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Report: Region's Civic Health Outlook Looks Bright

A voter deposits a ballot at a drop box.
Elaine Thompson
The Associated Press
A new report from Seattle City Club shows that the region is more civically engaged than other metropolitan areas in the country.

The Puget Sound region is more civically engaged than other metropolitan areas in the country, according to Seattle City Club's latest Civic Health Index.

The report has come out every few years since 2011. It tracks several metrics for civic engagement, such as voter participation and charitable donations. 

But civic health doesn't just refer to those traditional ideas of civic engagement. It also refers to, "whether we're good neighbors, what our literacy [is] like when it comes to news and information, and what's the public trust in the community when it comes to governments," according to City Club Executive Director Diane Douglas.

The index compiles different kinds of data from both federal and local sources. Broadly, the region is doing well, Douglas said.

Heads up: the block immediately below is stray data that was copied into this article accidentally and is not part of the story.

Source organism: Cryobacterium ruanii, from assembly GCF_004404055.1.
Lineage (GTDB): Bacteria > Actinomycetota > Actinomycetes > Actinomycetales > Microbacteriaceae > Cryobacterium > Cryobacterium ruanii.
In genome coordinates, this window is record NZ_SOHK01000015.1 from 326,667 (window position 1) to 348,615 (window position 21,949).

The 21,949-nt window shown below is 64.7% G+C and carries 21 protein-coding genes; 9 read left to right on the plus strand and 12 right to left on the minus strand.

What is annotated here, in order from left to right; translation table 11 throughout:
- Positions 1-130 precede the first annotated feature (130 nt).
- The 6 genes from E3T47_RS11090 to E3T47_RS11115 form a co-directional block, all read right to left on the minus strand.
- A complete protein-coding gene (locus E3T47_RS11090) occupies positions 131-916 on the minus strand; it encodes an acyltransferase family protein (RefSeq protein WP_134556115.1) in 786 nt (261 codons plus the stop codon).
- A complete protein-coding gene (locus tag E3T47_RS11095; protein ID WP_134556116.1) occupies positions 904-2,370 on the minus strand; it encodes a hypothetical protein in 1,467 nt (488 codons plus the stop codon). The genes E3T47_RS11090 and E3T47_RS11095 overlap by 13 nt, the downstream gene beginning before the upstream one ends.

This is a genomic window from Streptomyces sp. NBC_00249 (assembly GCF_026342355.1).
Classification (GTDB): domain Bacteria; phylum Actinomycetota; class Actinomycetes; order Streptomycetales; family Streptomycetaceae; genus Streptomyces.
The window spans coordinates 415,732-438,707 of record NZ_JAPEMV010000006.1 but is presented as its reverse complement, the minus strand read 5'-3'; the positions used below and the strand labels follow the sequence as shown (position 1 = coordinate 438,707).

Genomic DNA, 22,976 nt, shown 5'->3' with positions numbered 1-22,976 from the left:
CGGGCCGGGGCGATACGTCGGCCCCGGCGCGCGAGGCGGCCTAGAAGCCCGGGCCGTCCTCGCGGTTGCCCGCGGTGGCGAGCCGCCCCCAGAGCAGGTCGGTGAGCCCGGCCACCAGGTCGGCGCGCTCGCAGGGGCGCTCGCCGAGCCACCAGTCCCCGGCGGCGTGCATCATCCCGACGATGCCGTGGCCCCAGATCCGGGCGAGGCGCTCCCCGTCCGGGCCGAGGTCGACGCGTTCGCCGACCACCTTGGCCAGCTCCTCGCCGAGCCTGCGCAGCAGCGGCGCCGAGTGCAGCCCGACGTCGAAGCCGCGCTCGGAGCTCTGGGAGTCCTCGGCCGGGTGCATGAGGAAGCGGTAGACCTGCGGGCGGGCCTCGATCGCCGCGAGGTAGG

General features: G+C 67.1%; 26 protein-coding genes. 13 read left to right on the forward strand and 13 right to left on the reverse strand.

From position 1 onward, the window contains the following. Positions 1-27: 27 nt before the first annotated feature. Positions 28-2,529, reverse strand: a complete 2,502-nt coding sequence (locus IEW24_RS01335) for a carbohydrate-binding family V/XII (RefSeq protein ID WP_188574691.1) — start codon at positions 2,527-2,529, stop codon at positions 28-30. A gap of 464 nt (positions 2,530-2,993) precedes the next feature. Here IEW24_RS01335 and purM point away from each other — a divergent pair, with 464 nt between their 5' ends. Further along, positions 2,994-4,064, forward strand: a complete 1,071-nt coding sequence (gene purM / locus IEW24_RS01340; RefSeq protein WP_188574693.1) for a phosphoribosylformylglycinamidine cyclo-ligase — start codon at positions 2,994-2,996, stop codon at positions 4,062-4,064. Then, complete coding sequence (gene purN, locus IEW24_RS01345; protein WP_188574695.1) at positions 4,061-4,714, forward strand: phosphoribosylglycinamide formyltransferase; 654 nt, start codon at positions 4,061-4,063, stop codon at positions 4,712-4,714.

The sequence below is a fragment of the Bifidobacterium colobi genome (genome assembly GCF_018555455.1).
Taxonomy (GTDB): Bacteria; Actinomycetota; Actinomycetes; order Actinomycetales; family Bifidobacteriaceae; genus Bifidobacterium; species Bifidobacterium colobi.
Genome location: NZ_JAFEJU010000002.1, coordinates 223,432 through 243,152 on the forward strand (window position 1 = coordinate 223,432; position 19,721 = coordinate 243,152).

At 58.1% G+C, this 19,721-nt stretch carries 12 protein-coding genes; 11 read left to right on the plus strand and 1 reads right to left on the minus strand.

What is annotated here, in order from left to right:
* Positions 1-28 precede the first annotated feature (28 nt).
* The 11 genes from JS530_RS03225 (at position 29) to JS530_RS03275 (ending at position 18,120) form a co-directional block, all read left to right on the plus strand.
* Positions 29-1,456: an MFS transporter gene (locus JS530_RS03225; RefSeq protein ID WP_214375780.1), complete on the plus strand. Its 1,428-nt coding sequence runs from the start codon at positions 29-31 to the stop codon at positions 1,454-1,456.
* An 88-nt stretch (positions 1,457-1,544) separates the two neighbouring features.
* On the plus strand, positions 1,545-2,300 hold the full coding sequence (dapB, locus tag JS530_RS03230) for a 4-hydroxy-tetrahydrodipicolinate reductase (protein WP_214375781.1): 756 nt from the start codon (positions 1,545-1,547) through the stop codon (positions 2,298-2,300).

But she cautions that it's important to look at demographic breakdowns in certain metrics. She hopes decision makers can use that information to figure out where people are feeling disenfranchised and how they can get more involved.

"It's got to be a really important part of the mix of how we address poverty, how we address racism, how do we address immigrant support in the community," Douglas said.

A Seattle native and former KNKX intern, Simone Alicea spent four years as a producer and reporter at KNKX. She earned her Bachelor's of Journalism from Northwestern University and covered breaking news for the Chicago Sun-Times. During her undergraduate career, she spent time in Cape Town, South Africa, covering metro news for the Cape Times.